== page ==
But even if we take this as hyperbole, we dare not miss the point: avoid sin at all costs. Because sin leads to death, eternal death, hell. What’s worse than going through life without an eye or a hand? Losing your life for all of eternity—the whole body going into hell. And if willful sin persists, that’s our trajectory.1

This is usually where we stop when it comes to this passage, if we even make it this far, but I wonder if its application can be broader.

What if we read this in a different way: literal and for our corporate body—the church?2

It is better for you to lose one part of your (church) body than for your whole body to go into hell

The early church practiced this kind of instruction about cutting off parts. We see it from both Jesus and Paul.

Jesus’ instruction

Jesus instructed his disciples to cut people off, if necessary. For a “brother or sister” who sins, he gave a whole process for trying to turn them from their fault. The goal was restoration, not punishment! The last step: bring it before the church, “and if they refuse to listen even to the church, treat them as you would a pagan or a tax collector” (Matt 18:17).

We know from his other interactions that Jesus didn’t treat pagans and tax collectors with scorn. He treated them with love. But he also didn’t treat them as “brothers and sisters” in the faith.3 He treated them as sick, as sinners, as those he was calling to be healed through repentance and faith.4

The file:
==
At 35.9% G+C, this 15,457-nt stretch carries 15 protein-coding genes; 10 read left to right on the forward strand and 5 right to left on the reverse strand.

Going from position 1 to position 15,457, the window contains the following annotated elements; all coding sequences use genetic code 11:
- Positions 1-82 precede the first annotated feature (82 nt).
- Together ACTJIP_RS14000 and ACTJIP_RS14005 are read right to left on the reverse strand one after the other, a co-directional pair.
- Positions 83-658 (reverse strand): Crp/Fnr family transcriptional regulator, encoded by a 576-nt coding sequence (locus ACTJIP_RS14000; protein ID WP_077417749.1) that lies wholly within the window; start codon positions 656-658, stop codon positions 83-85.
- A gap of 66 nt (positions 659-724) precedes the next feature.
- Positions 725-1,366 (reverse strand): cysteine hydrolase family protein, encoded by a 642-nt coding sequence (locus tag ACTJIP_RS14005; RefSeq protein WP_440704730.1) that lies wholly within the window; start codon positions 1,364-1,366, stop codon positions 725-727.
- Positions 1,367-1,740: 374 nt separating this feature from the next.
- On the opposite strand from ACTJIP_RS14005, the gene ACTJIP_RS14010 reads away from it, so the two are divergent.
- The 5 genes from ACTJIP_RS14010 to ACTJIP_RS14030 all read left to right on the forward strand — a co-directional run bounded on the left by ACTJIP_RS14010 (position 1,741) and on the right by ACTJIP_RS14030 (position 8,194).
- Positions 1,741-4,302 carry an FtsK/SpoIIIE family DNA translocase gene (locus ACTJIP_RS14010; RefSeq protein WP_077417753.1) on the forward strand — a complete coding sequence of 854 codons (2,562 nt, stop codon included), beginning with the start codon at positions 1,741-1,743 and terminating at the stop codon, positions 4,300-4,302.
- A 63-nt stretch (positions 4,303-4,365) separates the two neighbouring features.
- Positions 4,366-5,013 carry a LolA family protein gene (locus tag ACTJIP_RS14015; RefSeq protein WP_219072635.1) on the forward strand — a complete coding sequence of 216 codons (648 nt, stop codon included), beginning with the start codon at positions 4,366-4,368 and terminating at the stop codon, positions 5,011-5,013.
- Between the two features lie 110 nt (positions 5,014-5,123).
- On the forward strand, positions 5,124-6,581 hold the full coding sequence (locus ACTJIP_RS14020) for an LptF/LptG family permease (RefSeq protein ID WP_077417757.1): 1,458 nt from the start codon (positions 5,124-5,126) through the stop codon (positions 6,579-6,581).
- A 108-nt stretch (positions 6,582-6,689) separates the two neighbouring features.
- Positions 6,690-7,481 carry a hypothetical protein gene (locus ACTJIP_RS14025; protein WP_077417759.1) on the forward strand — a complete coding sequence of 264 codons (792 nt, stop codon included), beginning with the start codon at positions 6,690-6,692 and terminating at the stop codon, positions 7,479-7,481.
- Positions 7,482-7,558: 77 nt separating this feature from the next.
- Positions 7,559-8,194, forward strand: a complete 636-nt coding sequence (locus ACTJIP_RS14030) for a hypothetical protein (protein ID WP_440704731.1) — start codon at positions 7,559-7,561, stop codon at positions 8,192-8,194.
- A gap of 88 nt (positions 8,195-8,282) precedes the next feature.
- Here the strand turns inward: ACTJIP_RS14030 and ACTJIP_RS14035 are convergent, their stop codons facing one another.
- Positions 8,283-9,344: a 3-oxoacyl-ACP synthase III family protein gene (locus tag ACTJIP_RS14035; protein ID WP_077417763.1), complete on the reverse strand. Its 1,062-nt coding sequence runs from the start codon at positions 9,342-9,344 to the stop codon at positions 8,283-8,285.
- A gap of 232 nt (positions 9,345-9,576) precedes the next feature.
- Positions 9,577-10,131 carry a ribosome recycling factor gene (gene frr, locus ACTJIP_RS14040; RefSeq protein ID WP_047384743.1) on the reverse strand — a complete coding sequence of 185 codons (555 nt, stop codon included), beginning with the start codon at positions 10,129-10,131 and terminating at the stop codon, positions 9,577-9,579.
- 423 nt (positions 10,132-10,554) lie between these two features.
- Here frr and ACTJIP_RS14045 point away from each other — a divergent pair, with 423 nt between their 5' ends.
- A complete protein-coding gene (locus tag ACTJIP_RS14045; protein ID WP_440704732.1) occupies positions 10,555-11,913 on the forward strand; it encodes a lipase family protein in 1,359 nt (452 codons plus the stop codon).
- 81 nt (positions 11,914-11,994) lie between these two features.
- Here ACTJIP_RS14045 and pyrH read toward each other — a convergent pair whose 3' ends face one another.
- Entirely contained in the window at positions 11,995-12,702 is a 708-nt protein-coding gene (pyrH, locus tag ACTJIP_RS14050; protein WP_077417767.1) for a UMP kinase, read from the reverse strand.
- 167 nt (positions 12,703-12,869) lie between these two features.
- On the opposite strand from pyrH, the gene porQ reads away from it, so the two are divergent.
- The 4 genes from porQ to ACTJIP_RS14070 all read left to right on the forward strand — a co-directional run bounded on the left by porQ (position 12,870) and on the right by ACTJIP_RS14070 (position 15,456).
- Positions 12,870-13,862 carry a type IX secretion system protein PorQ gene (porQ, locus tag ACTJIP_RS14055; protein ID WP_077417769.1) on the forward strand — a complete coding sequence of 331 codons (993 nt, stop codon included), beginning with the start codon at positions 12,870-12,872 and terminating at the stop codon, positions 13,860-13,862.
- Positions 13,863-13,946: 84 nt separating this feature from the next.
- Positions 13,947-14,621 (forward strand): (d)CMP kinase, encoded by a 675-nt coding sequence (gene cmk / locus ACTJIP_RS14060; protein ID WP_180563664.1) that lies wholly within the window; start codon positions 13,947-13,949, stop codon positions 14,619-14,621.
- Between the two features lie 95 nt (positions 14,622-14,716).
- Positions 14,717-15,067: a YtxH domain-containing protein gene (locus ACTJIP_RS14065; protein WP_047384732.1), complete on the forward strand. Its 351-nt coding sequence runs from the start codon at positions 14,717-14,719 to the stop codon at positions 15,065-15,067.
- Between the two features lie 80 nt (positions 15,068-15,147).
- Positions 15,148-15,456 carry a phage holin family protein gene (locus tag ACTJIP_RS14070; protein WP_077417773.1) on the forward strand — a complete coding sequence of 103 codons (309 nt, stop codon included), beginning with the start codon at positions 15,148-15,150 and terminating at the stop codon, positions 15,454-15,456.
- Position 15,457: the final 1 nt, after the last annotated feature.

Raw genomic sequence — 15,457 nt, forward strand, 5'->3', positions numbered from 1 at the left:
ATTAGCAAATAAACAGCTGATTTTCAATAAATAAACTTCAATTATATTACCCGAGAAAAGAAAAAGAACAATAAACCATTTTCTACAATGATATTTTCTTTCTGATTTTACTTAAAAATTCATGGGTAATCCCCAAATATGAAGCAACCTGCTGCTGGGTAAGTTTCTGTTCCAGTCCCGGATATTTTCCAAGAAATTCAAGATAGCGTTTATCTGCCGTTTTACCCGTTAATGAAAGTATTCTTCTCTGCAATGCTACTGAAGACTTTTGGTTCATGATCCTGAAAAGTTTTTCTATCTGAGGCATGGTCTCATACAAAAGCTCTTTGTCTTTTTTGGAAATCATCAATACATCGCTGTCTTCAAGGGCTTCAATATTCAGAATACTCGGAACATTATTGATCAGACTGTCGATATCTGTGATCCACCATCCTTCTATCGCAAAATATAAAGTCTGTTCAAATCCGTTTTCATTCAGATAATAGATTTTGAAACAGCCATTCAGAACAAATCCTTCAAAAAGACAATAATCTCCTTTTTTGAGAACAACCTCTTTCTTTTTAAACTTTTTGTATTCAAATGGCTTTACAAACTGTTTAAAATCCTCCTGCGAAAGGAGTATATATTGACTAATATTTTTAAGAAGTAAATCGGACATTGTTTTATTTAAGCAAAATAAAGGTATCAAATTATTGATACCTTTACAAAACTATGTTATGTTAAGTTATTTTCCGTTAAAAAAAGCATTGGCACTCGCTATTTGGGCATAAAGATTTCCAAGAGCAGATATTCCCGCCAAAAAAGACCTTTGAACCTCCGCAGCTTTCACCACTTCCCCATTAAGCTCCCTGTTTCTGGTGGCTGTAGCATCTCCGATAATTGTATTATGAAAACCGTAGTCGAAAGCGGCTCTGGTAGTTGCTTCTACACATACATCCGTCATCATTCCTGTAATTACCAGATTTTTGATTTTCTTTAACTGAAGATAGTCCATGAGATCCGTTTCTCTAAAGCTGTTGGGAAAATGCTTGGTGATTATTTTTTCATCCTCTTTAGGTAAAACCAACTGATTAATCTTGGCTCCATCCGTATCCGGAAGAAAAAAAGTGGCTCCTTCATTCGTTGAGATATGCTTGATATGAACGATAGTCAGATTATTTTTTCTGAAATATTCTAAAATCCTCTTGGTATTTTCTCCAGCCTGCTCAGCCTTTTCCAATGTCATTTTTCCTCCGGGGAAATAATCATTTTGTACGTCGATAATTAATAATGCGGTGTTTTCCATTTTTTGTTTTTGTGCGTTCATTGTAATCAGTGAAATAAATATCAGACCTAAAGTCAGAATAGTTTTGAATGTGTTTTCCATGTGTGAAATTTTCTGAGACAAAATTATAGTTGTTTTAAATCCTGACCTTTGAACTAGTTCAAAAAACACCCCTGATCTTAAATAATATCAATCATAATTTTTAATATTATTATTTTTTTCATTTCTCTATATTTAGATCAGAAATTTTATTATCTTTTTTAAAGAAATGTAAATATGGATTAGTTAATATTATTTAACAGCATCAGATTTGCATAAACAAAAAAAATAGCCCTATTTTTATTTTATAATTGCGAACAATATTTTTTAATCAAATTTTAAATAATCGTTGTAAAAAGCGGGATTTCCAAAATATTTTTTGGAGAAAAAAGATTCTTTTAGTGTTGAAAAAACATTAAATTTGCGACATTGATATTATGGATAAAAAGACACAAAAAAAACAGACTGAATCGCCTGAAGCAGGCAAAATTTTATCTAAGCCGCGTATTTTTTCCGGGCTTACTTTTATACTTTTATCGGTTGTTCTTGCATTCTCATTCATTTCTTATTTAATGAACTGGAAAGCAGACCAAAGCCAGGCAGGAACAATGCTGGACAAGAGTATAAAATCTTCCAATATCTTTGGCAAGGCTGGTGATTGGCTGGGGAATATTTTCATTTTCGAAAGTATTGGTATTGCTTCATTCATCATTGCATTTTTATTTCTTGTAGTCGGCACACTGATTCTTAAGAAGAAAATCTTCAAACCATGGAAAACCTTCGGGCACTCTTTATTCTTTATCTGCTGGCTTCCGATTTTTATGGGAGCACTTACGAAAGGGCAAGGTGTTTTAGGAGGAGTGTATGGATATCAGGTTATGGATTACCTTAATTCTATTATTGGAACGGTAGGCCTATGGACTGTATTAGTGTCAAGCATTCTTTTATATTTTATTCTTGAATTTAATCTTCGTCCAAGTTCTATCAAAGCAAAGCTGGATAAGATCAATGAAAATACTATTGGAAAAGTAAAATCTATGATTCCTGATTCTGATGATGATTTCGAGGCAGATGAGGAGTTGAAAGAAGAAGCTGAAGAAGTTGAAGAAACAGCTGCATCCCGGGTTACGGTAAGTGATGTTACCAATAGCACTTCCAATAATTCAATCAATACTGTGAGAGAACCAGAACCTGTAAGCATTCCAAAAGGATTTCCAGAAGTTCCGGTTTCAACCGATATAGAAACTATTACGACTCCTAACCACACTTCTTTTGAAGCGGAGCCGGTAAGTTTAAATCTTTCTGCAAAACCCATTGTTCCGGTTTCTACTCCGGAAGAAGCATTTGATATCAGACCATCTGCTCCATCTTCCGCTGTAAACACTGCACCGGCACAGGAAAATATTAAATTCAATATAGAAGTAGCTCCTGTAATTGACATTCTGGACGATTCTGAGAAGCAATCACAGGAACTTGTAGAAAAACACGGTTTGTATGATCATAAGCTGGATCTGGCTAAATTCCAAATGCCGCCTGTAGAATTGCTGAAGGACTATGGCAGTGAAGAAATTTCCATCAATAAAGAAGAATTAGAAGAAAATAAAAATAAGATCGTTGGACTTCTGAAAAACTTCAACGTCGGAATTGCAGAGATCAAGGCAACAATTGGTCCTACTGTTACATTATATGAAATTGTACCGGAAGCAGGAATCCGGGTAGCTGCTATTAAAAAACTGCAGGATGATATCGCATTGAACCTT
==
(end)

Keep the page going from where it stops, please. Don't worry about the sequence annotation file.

Paul’s instruction

Later, the apostle Paul wrote to the church in Corinth. He was apoplectic.

It is actually reported that there is sexual immorality among you, and of a kind that even pagans do not tolerate: A man is sleeping with his father’s wife. And you are proud! Shouldn’t you rather have gone into mourning and have put out of your fellowship the man who has been doing this?5

His final instruction to them was a quote from Deuteronomy, “Expel the wicked person from among you.” That line occurs seven times in the book of Deuteronomy, where my version translates, “You must purge the evil from among you.” 6 Seven repetitions—that’s enough to be taken seriously.

(A note for those who ask why the church should be so obsessed about sex, the passages we’ve looked at above were both about sexual sin. Sex is not, and should not be, our only issue. But it is one of the most prominent issues of morality in Scripture, which warrants our attention.)